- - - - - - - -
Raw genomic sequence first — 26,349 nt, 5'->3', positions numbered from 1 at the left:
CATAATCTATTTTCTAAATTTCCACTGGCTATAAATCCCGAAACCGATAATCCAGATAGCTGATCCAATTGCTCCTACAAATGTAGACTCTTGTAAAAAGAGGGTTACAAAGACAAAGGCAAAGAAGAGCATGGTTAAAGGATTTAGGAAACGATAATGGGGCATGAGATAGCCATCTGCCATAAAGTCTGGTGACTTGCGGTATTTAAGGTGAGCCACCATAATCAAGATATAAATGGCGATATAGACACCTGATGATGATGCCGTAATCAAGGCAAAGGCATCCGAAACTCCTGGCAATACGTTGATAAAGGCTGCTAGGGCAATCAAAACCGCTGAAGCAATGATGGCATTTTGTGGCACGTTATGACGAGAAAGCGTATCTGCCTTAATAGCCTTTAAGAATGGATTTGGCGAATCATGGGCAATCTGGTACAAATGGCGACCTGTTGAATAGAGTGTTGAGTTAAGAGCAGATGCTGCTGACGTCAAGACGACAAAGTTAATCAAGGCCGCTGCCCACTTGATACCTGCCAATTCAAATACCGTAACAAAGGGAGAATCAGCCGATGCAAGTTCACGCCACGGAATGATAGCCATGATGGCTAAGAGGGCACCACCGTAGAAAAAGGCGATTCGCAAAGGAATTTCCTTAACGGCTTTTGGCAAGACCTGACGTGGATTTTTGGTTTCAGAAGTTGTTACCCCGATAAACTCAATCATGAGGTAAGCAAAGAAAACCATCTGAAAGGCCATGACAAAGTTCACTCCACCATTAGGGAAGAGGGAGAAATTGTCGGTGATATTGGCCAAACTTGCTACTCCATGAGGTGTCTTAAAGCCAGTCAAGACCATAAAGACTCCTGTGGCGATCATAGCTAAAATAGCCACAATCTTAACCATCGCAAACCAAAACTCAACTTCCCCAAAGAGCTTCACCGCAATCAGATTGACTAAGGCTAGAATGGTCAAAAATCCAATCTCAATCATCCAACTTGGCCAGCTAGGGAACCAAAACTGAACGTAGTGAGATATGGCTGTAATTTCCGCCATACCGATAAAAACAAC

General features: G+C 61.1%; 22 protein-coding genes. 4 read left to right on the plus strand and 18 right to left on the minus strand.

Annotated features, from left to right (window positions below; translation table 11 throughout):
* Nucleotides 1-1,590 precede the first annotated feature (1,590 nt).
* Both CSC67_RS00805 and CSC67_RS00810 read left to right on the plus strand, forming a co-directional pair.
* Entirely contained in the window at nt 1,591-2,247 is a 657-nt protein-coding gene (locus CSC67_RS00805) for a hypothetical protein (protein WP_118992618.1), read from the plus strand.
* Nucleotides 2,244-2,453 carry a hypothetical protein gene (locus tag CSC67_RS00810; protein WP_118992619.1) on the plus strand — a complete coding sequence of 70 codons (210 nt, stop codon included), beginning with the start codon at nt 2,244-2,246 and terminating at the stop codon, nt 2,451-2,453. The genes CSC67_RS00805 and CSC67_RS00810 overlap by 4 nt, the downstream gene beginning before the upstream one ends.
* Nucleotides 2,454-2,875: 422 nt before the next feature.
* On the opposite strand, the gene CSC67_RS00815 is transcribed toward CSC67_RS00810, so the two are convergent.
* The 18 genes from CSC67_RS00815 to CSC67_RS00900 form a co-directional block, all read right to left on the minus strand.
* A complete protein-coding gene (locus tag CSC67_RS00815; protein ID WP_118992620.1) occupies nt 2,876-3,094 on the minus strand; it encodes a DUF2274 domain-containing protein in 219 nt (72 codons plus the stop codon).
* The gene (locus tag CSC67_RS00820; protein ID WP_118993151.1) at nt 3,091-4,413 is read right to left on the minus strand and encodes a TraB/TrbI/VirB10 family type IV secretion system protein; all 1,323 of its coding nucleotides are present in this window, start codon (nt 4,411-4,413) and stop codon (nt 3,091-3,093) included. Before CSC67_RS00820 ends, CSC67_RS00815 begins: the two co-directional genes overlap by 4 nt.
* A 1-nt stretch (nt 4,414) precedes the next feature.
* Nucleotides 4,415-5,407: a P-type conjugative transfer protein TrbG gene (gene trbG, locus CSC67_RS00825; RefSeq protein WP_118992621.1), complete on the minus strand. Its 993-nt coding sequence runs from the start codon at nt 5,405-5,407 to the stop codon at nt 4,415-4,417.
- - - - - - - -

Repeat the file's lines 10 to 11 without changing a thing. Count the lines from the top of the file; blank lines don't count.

* On the opposite strand, the gene CSC67_RS00815 is transcribed toward CSC67_RS00810, so the two are convergent.
* The 18 genes from CSC67_RS00815 to CSC67_RS00900 form a co-directional block, all read right to left on the minus strand.